New Reference Books on Manga

Manga is a type of Japanese comic book which covers many genres, with stories about everyday life or stories with adventures and action. They are an important part of Japanese popular culture with a steadily growing fan base in the West. I have read through a few, especially if someone recommends one in particular or gives it to me as a gift. I’ve liked the ones I’ve read pretty well, but I always felt like there were more things to learn about them. They seemed to be filled with so many cultural references and specific themes from within the genre. So I decided to examine one of our new reference books in the Critical Survey of Graphic Novels series, this one devoted to manga, and learn more about how they`re made and introduce myself to some of the more famous manga works.

Manga is, after all, very much a Japanese art form, and while I might know a little bit about Japanese culture, I am not at all an expert. This reference book entitled Manga (REF PN6725 .C756) can help me understand it a little bit more. It provides readers with a long list of manga works and gives their plots, characters, and themes, as well as their cultural impact.   I was actually somewhat surprised to see a few that I recognized, like Uzumaki, a really creepy story about a town possessed  by an evil spiral curse, and a series entitled Fullmetal Alchemist, some of which I watched as an anime (Japanese cartoons) and really enjoyed. Where Uzumaki is a trippy horror story, Fullmetal Alchemist is more of a magic steampunk adventure story.


I looked through the book, trying to get a feel for the genre. What really stands out to me is how well the book is put together. It is filled with pictures and information about the works being analyzed, with clear lists of major characters, plot summaries, and the basic themes. The second thing I noticed is how much variety there is in the manga genre. There are books for kids, with cute child protagonists who use magic to win school talent shows, books about the everyday lives of young women trying to succeed in both love and in the corporate world, and gritty stories about  crime and murder made for young adults and teenagers. Although I had heard of some of the books, like Death Note and Ghost in the Shell, I never knew much about them. This book can tell you just about everything you would want to know about these graphic novels themselves, as well as about their creators and how readers respond to them. I will warn you, however, if you read the plot summaries, they will have spoilers, as they basically outline everything that happens in the story from start to finish. Oh, and I don’t want to get into it too much, but there is some stuff of a more sexual nature described.  I`ll just leave it there. If you want more details, you can look it up yourself!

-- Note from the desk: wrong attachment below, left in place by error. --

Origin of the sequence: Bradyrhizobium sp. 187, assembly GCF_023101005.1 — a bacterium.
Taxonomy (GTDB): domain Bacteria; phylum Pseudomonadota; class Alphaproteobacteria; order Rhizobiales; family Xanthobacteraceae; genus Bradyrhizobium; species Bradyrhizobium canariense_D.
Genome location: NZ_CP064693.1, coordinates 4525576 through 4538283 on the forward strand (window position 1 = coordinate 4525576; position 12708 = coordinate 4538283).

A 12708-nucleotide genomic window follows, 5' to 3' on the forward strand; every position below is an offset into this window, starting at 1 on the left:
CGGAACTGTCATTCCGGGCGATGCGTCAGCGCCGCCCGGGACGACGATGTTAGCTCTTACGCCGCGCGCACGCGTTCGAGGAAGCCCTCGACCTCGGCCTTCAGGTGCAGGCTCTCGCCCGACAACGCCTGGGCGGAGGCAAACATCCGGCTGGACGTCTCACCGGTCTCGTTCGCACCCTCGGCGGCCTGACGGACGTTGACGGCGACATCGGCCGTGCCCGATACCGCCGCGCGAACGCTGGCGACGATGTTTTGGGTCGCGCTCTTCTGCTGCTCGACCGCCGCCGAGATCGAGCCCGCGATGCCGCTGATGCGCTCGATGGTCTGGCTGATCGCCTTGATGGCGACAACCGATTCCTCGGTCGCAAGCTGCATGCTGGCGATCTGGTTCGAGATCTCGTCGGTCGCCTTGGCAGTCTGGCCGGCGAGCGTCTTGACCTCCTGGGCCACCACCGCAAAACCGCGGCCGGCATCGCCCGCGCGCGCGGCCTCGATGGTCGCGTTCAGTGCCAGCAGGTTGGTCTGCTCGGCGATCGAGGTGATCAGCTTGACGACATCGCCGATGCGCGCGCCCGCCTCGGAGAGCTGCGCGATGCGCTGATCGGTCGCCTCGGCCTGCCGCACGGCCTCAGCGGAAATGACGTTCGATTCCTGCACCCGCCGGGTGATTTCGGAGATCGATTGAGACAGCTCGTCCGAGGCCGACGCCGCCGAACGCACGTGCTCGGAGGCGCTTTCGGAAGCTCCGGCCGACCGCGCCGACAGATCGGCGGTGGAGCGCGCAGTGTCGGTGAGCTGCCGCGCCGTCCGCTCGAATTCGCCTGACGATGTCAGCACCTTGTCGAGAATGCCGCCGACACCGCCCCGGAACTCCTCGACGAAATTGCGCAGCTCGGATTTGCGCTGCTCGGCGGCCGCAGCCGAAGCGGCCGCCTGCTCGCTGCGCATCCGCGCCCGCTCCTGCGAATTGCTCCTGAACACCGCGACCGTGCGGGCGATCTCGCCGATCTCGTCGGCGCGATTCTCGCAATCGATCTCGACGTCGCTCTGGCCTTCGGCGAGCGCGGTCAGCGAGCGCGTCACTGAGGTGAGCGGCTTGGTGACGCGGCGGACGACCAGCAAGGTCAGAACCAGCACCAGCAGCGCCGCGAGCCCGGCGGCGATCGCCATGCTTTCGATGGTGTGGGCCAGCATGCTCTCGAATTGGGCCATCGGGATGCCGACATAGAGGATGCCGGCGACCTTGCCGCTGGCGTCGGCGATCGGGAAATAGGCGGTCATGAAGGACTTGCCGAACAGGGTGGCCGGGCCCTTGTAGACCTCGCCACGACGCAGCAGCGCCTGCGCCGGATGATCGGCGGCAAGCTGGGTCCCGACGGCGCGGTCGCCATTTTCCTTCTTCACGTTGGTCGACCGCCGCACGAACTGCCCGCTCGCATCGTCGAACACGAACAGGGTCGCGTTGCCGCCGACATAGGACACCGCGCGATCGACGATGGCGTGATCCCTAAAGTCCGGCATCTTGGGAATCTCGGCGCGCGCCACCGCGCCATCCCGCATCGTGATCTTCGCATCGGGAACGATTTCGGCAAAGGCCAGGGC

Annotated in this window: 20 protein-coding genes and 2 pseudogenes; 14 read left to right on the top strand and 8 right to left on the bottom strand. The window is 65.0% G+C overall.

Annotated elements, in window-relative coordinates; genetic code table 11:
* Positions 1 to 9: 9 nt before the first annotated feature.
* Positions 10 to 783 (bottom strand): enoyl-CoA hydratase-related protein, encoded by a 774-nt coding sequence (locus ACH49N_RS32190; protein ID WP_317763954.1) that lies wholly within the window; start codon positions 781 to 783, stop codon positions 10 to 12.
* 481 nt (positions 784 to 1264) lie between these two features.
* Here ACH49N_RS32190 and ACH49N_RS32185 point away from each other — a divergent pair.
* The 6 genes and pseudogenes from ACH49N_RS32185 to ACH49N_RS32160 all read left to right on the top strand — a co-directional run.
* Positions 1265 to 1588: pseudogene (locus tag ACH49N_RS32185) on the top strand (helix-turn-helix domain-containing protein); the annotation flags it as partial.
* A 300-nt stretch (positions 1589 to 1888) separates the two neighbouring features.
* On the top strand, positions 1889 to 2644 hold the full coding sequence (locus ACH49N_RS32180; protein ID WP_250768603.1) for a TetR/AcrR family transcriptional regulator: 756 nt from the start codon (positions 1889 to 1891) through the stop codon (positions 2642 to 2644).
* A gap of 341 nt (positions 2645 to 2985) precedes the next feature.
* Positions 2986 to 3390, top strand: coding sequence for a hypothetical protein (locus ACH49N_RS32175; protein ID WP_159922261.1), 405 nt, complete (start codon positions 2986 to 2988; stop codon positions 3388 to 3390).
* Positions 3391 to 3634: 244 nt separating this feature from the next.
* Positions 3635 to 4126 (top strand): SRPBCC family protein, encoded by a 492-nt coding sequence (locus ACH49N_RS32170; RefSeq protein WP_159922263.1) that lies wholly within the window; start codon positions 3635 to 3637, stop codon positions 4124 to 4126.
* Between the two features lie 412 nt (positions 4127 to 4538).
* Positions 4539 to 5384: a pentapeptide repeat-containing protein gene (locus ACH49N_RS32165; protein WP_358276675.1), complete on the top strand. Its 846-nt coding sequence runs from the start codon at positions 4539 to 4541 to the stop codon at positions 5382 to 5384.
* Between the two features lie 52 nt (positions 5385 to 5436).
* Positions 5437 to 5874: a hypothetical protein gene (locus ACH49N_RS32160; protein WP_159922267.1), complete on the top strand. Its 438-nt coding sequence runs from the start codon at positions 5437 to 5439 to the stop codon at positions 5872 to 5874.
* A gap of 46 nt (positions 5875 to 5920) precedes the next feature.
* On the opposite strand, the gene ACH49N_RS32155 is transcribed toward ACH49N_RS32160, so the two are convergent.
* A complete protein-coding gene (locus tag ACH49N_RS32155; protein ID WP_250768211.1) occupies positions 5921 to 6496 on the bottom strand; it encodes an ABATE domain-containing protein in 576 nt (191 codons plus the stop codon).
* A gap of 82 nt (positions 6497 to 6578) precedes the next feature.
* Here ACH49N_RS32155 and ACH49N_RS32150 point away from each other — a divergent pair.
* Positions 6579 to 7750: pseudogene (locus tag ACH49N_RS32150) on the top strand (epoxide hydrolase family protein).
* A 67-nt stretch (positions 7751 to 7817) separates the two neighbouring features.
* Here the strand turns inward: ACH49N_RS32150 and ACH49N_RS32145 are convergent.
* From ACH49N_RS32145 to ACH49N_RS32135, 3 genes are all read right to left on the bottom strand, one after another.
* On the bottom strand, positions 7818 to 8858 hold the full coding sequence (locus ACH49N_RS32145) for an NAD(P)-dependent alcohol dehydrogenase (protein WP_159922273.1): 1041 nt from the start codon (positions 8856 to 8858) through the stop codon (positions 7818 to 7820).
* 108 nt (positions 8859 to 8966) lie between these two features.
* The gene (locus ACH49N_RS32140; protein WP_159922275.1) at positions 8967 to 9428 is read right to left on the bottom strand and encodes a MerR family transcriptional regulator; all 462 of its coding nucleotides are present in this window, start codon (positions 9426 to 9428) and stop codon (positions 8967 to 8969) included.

Give this book a look. It’s interesting, informative, and a good place to start if you are a fan of the manga genre or of Japanese culture. And by the way, if you enjoy this title, you might also appreciate its companion volume in the Critical Survey of Graphic Novels series, History, Theme, andTechnique (REF PN6725 .C7536).  Both titles are available in Rice Library’s Reference Collection, located on the library’s first floor.

This entry was posted in comics, critical survey, drawing, history, Japan, Manga, technique. Bookmark the permalink.

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